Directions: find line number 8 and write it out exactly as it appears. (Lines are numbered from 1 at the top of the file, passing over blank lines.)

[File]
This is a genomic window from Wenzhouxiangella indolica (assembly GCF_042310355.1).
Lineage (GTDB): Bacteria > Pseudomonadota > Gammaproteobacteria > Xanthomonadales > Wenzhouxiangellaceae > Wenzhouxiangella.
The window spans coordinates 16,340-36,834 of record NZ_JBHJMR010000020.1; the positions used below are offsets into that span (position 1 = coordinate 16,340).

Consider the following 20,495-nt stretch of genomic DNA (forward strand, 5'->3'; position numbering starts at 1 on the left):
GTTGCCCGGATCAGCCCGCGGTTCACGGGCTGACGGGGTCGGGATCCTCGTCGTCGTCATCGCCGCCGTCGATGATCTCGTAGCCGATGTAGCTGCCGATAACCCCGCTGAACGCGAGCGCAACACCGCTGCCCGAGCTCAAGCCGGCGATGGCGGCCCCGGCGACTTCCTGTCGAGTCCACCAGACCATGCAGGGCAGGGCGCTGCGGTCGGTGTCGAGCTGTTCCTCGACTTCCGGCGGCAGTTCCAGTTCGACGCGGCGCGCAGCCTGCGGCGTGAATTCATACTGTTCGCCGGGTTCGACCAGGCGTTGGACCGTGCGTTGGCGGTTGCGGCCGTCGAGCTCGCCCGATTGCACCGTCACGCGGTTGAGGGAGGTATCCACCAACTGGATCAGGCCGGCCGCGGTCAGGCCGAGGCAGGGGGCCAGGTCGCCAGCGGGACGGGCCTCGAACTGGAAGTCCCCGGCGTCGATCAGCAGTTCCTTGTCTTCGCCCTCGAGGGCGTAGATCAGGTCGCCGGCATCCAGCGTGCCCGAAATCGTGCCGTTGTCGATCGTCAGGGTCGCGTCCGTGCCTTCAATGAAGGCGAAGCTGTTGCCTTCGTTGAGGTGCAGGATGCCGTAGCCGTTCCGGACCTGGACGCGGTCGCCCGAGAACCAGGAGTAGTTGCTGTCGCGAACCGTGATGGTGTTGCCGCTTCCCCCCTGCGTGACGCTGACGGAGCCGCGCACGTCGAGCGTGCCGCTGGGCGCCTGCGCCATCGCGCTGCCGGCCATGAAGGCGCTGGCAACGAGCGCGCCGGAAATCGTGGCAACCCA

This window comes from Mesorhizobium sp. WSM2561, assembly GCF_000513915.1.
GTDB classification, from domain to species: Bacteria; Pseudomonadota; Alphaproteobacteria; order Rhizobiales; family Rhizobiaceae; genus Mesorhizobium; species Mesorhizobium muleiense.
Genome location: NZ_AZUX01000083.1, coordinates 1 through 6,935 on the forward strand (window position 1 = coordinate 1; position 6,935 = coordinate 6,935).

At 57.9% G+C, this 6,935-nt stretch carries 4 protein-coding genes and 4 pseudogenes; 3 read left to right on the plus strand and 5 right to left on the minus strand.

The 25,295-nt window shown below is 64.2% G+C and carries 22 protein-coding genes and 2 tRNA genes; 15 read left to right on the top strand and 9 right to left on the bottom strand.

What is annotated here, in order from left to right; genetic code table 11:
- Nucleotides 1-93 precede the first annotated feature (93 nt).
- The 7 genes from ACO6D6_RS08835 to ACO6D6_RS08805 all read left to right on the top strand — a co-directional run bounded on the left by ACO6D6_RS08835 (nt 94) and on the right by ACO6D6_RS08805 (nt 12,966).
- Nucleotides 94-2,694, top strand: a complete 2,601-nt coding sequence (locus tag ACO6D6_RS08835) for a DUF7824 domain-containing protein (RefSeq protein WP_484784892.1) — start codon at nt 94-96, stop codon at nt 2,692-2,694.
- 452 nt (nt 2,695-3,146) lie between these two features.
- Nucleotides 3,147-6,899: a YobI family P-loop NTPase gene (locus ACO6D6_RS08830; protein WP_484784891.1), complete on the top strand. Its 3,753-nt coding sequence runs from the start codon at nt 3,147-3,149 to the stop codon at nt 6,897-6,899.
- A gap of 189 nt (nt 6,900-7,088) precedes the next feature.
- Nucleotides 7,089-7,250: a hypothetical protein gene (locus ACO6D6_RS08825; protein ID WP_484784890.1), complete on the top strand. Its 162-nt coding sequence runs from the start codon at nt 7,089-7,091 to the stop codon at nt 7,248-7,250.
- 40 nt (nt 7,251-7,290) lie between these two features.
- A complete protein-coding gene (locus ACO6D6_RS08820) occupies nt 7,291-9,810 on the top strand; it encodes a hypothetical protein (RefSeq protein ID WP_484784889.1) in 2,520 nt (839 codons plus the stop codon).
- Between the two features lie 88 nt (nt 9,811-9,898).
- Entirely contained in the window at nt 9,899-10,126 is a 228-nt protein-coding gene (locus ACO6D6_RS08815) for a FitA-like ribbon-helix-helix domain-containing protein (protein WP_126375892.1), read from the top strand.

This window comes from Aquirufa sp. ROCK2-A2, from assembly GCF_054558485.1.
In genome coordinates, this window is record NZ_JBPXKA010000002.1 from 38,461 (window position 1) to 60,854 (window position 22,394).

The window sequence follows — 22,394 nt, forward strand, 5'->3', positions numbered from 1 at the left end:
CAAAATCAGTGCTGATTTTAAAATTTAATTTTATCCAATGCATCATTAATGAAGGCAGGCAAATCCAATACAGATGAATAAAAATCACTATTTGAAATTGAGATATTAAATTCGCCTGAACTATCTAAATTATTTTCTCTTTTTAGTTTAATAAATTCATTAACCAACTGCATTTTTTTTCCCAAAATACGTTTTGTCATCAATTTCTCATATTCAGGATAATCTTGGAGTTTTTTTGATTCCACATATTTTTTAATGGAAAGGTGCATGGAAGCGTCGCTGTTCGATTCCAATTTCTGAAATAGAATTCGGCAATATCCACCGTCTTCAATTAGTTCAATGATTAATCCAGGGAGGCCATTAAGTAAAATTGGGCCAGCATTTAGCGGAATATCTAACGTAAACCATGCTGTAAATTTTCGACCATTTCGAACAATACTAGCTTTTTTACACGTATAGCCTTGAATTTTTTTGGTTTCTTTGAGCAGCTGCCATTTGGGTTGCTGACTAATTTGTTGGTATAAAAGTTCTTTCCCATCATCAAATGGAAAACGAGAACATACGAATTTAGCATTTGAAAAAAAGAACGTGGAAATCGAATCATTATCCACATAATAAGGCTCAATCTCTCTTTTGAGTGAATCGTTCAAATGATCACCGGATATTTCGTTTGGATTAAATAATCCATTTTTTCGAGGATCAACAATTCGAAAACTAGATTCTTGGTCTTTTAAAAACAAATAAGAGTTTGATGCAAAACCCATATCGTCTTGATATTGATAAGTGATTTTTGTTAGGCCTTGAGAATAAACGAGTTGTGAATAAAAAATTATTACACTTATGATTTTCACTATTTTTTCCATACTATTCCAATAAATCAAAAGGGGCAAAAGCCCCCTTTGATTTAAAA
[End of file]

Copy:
Genome location: NZ_AZUX01000083.1, coordinates 1 through 6,935 on the forward strand (window position 1 = coordinate 1; position 6,935 = coordinate 6,935).